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The Economic Times

The billionaire raj of Mukesh Ambani and his journey through India's new gilded age

The billionaire raj
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The billionaire raj

Reliance Industries (RIL) chairman Mukesh Ambani turned 62 today i.e. on 19th April 2019. The journey of India’s richest man is always the inspiration for everyone. Earlier in April this year, Ambani was featured in the TIME magazine's list of 100 most influential people.

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The simpler days
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The simpler days

Born in Aden, Yemen to Dhirubhai Ambani, who at the time worked as a gas-station attendant, he was the eldest of four children.

The family moved to Mumbai when Ambani was 7-years-old, living at the Bhuleshwar neighbourhood in Bombay – those were the simpler days. In the time to come, as Dhirubhai Ambani would go on to form Reliance, a lot would change.

In pic: Kokilaben Ambani celebrated her birthday with sons Mukesh and Anil at the Nathdwara Temple in Rajsamand district.

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Looking for new partners
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Looking for new partners

India's richest company (with a market capitalisation of Rs 8.5 trillion) is in talks with the world's most profitable company in history to sell a part of its (and India’s) most profitable business (it reported a record net profit of Rs 10,362 crore in the March quarter on Thursday).

Reports say Reliance Industries is in talks with Saudi Aramco to sell up to 25% stake in its refining and petrochemicals business. That’s not all, the company reported on Wednesday that it is selling a stake in a unit that owns a fleet of six very large ethane carriers to Japanese shipping group Mitsui OSK Lines. Last year, it sold its US shale units.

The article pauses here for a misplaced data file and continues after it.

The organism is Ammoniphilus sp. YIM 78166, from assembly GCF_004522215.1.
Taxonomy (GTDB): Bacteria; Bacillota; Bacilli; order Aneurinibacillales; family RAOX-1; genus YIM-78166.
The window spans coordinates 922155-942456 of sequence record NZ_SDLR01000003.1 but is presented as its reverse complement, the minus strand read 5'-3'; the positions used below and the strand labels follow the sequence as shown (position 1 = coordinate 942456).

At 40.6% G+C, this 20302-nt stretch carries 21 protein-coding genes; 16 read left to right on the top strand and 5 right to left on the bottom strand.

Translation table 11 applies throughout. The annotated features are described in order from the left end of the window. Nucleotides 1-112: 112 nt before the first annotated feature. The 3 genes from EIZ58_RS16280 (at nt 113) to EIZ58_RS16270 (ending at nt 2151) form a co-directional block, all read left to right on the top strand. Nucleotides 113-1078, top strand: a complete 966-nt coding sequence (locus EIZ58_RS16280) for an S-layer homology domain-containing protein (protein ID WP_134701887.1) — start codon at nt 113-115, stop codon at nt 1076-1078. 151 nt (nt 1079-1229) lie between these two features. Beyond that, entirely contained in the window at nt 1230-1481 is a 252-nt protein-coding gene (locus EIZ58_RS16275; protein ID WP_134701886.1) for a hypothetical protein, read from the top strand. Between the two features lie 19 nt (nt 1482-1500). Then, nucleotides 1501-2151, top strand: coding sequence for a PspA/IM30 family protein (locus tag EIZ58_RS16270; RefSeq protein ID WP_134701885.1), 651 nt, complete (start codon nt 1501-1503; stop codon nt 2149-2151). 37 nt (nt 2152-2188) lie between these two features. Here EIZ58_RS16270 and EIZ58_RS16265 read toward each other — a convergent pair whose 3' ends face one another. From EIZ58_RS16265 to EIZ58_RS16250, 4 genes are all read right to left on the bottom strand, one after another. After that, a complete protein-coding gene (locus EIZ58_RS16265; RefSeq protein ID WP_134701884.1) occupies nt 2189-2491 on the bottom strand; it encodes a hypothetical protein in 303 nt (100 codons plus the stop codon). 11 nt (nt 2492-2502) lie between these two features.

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One of the most indebted
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One of the most indebted

There is also talk of Reliance tapping the stock markets with an initial public offering (IPO) of Reliance Retail. So why does Reliance need all that money?

One of the reasons is that one of India’s richest companies is also the most indebted – Reliance is sitting on a debt of a whopping $45 billion. The debt burden has gone up considerably in the last few years after its foray into telecom. If the company is able to raise $15 billion from Aramco (25% of an estimated $60 billion valuation) as reports say, that would take care of a third of its current liabilities.
Big company's big burden

In pic: Anil Ambani with Narendra Modi

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Looking at new avenues
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Looking at new avenues

While RIL’s oil business generates enough cash to take care of its debt, it’s not as profitable as it once was (the refining margins haven’t grown fast enough).

On the other hand, its consumer businesses — Reliance Jio and Reliance Retail —are growing at a brisk pace and now account for about a fifth of the total profits (profit from the retail business jumped 77% in the March quarter).

However, these new businesses also need a lot of cash to expand, which can come from the stake sales in RIL’s core business, oil.

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A fixed salary
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A fixed salary

All along the way, Ambani – who draws a fixed salary Rs 15 crore since 2009 - has kept his friends close. In a 2007 interview to MoneyLIFE, Ambani had said that while from an external perspective his life had changed – but personally he saw consistency.

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Copyright © 2019 Bennett, Coleman & Co. Ltd. All rights reserved. For reprint rights: Times Syndication Service